Past Theme Semesters

Fall 2012 — Translation

This theme semester, coordinated by Comparative Literature, explores translation — an interaction between languages, media, cultures, and disciplines. Where do we encounter translation in our daily lives? Who translates? Why translate? What lessons do we learn from translating? We approach these questions from numerous perspectives: critical and creative, interdisciplinary and international. In this wider sense, translation is at the heart of our community, our university, and the world at large.

Winter 2012 — Language: the Human Quintessence

Sponsored by the Department of Linguistics, together with faculty from several departments, this theme semester examines the vital role that language plays in all aspects of human life. Its multidisciplinary programs explore, among others, linguistic theory, the role of language in philosophy, cognition and cognitive neuroscience, developmental and social psychology, social-cultural anthropology, ethnic and gender studies, evolutionary biology, and information theory.

Winter 2011 — Water

Led by the Program in the Environment, the Exhibit Museum of Natural History, the Graham Environmental Sustainability Institute, and the Michigan Society of Fellows, this theme semester’s lectures, films, exhibitions, and other activities explore the ways in which water is essential to life on Earth and its role in human health, the global economy, cultural traditions, art and literature, and much more.

Fall 2010 — What Makes Life Worth Living?

The theme semester invites the campus and community to consider a question which has been central to philosophical, religious, and political thought for millennia; engagement with it is considered a hallmark of education in the liberal arts. This vast theme will attempt to focus on the role of the college experience in formulating answers to this enduring question. Students will be encouraged to develop their abilities at moral discernment, to value the diversity of ways that others engage and answer the theme question, to ponder the obligations of citizens in communities — from local to international — and to make the commitments necessary to live meaningfully in their individual and communal lives.

Fall 2009–Winter 2010–Meaningful Objects: Museums in the Academy

Meaningful Objects: Museums in the Academy, led by the Museum Studies Program and the Museum of Art, is part of a continuing celebration of the renovation and reopening of the Kelsey Museum of Archaeology and the Museum of Art earlier in the year.

Winter 2009 — The Universe: Yours to Discover

Organized by the Astronomy Department and the Exhibit Museum of Natural History as part of the International Year of Astronomy 2009, marking the 400th anniversary of the first astronomical observation through a telescope by Galileo Galilei.

Fall 2008 — Energy Futures: Society, Innovation and Technology

Organized by the Center for the Study of Complex Systems, the Energy theme semester featured student writing contests, prizes for energy conservation ideas, a new course on the human and social behavioral side of energy use and demand, and visiting speakers on energy innovations and history.

Fall 2007–Winter 2008–ChinaNow

Sponsored by the Center for Chinese Studies

Fall 2006–Winter 2007–The Theory and Practice of Citizenship

Winter 2006 — Explore Evolution

Sponsored by the Exhibit Museum of Natural History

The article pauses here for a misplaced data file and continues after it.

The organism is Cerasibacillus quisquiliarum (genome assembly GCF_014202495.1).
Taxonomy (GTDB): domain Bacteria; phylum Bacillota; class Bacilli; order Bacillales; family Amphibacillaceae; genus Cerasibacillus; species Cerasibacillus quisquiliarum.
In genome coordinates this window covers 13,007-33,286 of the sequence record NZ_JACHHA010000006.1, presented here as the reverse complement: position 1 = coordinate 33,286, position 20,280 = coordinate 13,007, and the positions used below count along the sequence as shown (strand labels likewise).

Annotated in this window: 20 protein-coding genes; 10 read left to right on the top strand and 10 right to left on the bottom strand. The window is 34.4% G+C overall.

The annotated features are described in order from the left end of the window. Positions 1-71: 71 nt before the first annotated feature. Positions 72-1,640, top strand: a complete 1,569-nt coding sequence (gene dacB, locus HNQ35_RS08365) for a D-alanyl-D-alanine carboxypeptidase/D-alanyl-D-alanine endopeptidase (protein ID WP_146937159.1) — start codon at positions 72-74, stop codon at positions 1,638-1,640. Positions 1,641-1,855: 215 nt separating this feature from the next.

Fall 2005 — 100 Years Beyond Einstein

Sponsored by the Department of Physics

Winter 2005 — Cultural Treasures of the Middle East

Sponsored by the Center for Middle Eastern and North African Studies

Winter 2004 — Brown vs. Board of Education: Fulfilling the Promise

Sponsored by the Center for Afroamerican and African Studies, the Program in American Culture, and the Departments of History, Psychology, and Sociology

Fall 2003 — Celebrating St. Petersburg: 300 Years of Cultural Brilliance

Sponsored by the Center for Russian and East European Studies

Winter 2002 — Women Who Ruled: Gender, Power and Representation

Sponsored by the Program in Women's Studies in collaboration with the University of Michigan Museum of Art

Fall 2001 — Detroit 300

Sponsored by the College of Literature, Science, and the Arts with additional help from the Arts of Citizenship Program, the Edward Ginsberg Center for Community and Service Learning, and the University Library

Winter 1999 — Diversity: Theories and Practices

Sponsored by the Office of Dialogues on Diversity

Winter 1998 — The Environmental Theme Semester: Rethinking the Relationship

Sponsored by the Environmental Studies Program and the School of Natural Resources and the Environment

Fall 1997 — Genders, Bodies, Borders

Sponsored by the Institute for Research on Women and Gender and the Women's Studies Program

Fall 1996 — Food Throughout Global History

Winter 1996 — Death, Extinction, and the Future of Humanity: Approaching the Millennium

Sponsored by the Program on Studies in Religion

Winter 1994 — The Theory and Practice of Evil

Sponsored by the Program on Studies in Religion

Fall 1993 — Working in a Multicultural Society: The Changing Face of Labor

Sponsored by the American Culture Program and the Center for Research on Social Organization

Fall 1992 — The Americas, Then and Now: Beyond 1492

Sponsored by the American Culture Program

Winter 1992 — The Comedy Semester

Sponsored by the Department of English and the School of Music

Winter 1984 — Patriarchs, Prophets, Demons: The Major Victorians Revisited

Sponsored by the Departments of History and English and the Center for Western European Studies

Winter 1980 — Experiment in Education: The Eighteenth-Century Semester

Sponsored by LSA and the School of Music